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Patients Against Lymphoma


Advocacy > Background

Advocacy Alert: Limiting Off-label Use of Cancer Drugs 

Last update: 08/25/2007

Introduction | Background Articles | Our Letter | Endorse the Letter | Attachments


"Since the early 1960s, the Food and Drug Administration (FDA) has required that drugs used in the United States be both safe and effective. 

The label information -- on the container, in the package insert, in the Physicians Desk
Reference (PDR), and in any advertising -- can indicate a drug's use only in certain "approved" doses and routes of administration for a particular condition. 

The use of a drug for a disease not listed on the label, or in a dose or by a route not listed on the label, is considered to be a "nonapproved" or "unlabel" or "off-label" use of the drug. 

Physicians, based on their knowledge and on available current information, may use a drug for a use not indicated in the "approved" labeling if it seems reasonable or appropriate. With the rising costs of health care and the desire to curb these costs, the issue of coverage and reimbursement for the "off-label" use of drugs has become an issue.



The policy would set a dangerous precedent that it would limit a physician's ability to meet the unique needs of individuals who face the diseases called lymphoma and other cancers. Specifically, adoption of this policy is likely to

  1. Increase mortality, pain and suffering of many patients fighting cancers.

  2. Become an additional disincentive for companies to develop and test new cancer drugs, which we now export proudly to other countries.

  3. Increase the costs as many approved drugs are less specific than new drugs and can therefore sometimes cause undo complications. 

  4. Will slow clinical research by increasing the the need for participation in additional randomized clinical trials in order to more formerly validate off-label uses - which are numerous.  

  5. Will slow discovery of "new standards of care" as described below.)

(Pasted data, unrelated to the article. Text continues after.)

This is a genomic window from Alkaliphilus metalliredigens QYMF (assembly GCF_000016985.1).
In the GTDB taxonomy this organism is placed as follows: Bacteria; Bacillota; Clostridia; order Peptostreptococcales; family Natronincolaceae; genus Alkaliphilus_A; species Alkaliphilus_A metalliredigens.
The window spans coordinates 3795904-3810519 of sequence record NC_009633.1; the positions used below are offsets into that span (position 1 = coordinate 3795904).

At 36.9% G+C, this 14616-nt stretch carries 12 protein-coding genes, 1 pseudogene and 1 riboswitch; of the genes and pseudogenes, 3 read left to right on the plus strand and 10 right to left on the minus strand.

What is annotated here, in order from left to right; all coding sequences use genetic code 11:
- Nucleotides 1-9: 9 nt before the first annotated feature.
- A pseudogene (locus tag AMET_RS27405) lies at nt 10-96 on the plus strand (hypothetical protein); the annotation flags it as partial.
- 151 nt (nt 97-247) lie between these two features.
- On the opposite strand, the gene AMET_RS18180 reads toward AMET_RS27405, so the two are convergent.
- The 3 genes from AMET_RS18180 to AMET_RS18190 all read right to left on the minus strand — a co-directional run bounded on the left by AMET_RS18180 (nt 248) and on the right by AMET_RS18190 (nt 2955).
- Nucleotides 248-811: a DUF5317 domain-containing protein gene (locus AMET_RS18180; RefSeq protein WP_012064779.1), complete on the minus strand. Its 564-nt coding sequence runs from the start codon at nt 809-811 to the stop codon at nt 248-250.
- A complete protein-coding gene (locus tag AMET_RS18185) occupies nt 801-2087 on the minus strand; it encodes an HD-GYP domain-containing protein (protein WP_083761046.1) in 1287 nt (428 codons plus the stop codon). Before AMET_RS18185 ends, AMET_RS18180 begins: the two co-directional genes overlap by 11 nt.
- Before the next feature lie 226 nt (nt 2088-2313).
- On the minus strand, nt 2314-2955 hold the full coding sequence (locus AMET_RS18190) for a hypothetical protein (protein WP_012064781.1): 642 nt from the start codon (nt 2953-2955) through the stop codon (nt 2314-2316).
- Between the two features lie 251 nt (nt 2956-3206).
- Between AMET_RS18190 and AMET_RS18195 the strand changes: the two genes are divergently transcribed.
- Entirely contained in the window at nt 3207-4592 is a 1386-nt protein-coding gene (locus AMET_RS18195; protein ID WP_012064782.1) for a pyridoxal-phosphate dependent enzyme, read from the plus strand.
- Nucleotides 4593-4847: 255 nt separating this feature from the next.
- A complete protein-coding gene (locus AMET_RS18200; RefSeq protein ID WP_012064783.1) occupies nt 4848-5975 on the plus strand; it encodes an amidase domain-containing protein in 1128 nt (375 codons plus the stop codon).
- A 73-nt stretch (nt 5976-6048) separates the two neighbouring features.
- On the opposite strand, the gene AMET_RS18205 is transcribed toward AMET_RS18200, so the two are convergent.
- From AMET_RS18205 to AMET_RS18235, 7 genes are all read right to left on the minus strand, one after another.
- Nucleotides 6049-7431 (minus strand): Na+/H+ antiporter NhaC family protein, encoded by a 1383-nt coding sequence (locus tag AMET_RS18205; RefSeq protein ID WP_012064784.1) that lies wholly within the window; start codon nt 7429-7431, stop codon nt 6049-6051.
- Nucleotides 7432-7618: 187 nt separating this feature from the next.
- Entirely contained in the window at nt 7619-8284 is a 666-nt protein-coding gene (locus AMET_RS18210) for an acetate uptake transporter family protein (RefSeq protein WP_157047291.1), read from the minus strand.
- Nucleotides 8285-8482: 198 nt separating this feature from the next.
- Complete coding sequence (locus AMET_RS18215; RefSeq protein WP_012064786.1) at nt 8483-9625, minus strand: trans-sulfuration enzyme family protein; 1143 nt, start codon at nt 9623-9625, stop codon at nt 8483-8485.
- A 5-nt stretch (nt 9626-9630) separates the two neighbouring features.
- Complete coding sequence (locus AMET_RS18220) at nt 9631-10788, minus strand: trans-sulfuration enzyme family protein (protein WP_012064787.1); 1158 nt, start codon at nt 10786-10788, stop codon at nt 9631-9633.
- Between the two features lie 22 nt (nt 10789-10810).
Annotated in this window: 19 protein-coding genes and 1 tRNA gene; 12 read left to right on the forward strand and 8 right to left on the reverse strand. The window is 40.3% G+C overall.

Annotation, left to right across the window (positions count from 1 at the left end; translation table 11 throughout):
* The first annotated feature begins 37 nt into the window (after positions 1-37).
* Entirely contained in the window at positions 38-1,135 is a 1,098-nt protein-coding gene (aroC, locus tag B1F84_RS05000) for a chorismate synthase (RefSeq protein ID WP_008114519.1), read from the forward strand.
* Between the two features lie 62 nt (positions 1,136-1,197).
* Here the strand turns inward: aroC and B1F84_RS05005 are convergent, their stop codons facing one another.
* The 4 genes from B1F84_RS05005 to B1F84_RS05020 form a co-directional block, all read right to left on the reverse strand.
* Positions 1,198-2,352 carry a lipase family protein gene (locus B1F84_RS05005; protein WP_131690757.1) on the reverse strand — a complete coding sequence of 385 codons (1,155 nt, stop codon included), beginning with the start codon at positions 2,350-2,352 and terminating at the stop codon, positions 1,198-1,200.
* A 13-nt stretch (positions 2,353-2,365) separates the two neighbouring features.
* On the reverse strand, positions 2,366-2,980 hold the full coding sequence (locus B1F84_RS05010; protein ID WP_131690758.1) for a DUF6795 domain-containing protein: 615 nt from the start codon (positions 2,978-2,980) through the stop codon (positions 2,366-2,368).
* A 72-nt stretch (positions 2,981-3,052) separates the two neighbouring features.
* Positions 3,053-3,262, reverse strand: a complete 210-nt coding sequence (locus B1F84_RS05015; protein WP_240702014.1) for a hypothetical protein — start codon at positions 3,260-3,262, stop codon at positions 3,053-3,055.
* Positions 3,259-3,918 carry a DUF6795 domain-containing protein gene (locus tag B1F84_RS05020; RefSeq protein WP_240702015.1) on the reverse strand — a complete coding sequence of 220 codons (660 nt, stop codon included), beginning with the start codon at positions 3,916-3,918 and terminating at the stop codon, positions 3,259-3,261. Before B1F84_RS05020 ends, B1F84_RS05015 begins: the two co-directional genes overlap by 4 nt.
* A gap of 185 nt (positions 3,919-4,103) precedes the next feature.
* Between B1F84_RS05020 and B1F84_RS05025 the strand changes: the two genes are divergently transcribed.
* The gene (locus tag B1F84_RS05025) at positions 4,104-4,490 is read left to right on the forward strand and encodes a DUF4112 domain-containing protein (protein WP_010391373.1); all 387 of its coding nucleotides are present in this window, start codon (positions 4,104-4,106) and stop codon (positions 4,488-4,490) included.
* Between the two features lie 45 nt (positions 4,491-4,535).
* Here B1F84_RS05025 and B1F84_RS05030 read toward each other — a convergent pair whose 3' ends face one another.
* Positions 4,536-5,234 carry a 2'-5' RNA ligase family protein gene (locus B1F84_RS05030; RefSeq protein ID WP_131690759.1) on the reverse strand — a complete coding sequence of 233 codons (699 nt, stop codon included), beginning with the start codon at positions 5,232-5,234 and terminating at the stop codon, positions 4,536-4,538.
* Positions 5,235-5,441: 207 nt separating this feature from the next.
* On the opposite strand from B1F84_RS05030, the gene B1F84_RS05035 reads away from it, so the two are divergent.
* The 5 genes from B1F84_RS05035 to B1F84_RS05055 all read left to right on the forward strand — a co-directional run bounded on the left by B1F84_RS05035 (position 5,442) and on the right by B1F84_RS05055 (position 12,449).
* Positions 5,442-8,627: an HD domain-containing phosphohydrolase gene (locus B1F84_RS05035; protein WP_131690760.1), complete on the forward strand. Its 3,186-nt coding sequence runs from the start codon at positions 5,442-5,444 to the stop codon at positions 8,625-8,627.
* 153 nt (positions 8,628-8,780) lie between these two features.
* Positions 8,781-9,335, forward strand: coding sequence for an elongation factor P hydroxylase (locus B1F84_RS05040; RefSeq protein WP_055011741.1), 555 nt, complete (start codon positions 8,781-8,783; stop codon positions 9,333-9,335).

6. Will demoralize patients facing cancer and lower the morale of oncologists who treat these individuals.  

Joanne writes: "It is bad enough that I have to fight this life-threatening disease and the side effects of treatment, but now I must also continuously fight with my insurance company for coverage. It gets so overwhelming."


"A 1991 study by the U.S. General Accounting Office found that one-third of the drug treatments performed by cancer doctors were off-label; more than half of cancer patients received at least one drug for an off-label indication." 

"A 1997 survey of 200 cancer doctors by the American Enterprise Institute and the American Cancer Society found that 60 percent of them prescribed drugs off-label. Frequently the standard of care for a particular type or stage of cancer involves the off-label use of one or more drugs. "  

"Also, the FDA generally does not approve multidrug regimens themselves, in part because such regimens are so numerous as to make separate approvals impractical

"Multidrug regimens change over time as doctors try different combinations and observe which regimens seem to produce the greatest benefit for patients."

"Cancer treatment is always evolving. Researchers continually conduct studies to determine new uses for already marketed drugs and to find effective combinations of drugs for new indications. The results of these studies are published in peer-reviewed medical journals. When a new treatment approach seems to produce better outcomes for patients, other doctors adopt it and it may become a new standard of care." Such as CHOP + Rituxan has become for diffuse aggressive lymphomas.

Source: Q&A on Off-label Drugs  - Cancer.gov 
* What is off-label use?
* Why is off-label use of drugs so common in cancer treatment?
* Can off-label drug use be harmful?
* Will my health insurance cover drugs used off label for cancer treatment?
* What questions should I ask my doctor about off-label drug use?
* What states require insurance coverage of off-label cancer drugs?


We will also send a copy of the letter, including the personal stories and endorsements, to our representatives who have oversight authority over CMS: 

Health Committee - House Ways and Means

Health, Education, Labor and Pensions Committee - Senate

NOTE: We encourage you to share the letter with the local media and with your representatives in government as well.

Finally, I want to express my personal thanks to all the advisors who assisted in drafting the letter, in particular Mary Hanson and Carol Lee, and to the patients who shared their personal stories that we will attach to the letter.  



Karl Schwartz
Patients Against Lymphoma


Disclaimer:  The information on Lymphomation.org is not intended to be a substitute for 
professional medical advice or to replace your relationship with a physician.
For all medical concerns,  you should always consult your doctor. 
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